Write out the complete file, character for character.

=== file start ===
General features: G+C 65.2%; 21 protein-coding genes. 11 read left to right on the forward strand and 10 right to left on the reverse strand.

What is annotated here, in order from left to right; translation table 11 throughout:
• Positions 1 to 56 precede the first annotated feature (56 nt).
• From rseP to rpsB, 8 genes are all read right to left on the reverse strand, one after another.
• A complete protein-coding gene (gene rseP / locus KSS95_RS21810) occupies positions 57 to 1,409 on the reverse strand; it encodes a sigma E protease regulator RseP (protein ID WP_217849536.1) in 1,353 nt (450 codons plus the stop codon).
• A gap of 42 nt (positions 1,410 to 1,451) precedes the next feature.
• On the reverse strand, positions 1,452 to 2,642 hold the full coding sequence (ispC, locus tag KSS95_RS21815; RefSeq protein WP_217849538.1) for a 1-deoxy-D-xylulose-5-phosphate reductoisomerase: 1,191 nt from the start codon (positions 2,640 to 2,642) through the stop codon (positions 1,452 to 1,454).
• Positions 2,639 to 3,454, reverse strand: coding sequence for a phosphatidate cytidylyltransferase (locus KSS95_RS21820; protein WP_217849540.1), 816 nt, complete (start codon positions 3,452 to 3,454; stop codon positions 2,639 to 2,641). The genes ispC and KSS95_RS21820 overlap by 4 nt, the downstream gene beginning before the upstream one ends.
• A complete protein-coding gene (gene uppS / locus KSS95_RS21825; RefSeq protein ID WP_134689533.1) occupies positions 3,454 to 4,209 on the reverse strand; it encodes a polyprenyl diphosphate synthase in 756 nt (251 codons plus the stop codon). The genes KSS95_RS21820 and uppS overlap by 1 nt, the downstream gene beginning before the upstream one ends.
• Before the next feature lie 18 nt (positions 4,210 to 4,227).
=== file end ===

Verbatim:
General features: G+C 65.2%; 21 protein-coding genes. 11 read left to right on the forward strand and 10 right to left on the reverse strand.

What is annotated here, in order from left to right; translation table 11 throughout:
• Positions 1 to 56 precede the first annotated feature (56 nt).
• From rseP to rpsB, 8 genes are all read right to left on the reverse strand, one after another.
• A complete protein-coding gene (gene rseP / locus KSS95_RS21810) occupies positions 57 to 1,409 on the reverse strand; it encodes a sigma E protease regulator RseP (protein ID WP_217849536.1) in 1,353 nt (450 codons plus the stop codon).
• A gap of 42 nt (positions 1,410 to 1,451) precedes the next feature.
• On the reverse strand, positions 1,452 to 2,642 hold the full coding sequence (ispC, locus tag KSS95_RS21815; RefSeq protein WP_217849538.1) for a 1-deoxy-D-xylulose-5-phosphate reductoisomerase: 1,191 nt from the start codon (positions 2,640 to 2,642) through the stop codon (positions 1,452 to 1,454).
• Positions 2,639 to 3,454, reverse strand: coding sequence for a phosphatidate cytidylyltransferase (locus KSS95_RS21820; protein WP_217849540.1), 816 nt, complete (start codon positions 3,452 to 3,454; stop codon positions 2,639 to 2,641). The genes ispC and KSS95_RS21820 overlap by 4 nt, the downstream gene beginning before the upstream one ends.
• A complete protein-coding gene (gene uppS / locus KSS95_RS21825; RefSeq protein ID WP_134689533.1) occupies positions 3,454 to 4,209 on the reverse strand; it encodes a polyprenyl diphosphate synthase in 756 nt (251 codons plus the stop codon). The genes KSS95_RS21820 and uppS overlap by 1 nt, the downstream gene beginning before the upstream one ends.
• Before the next feature lie 18 nt (positions 4,210 to 4,227).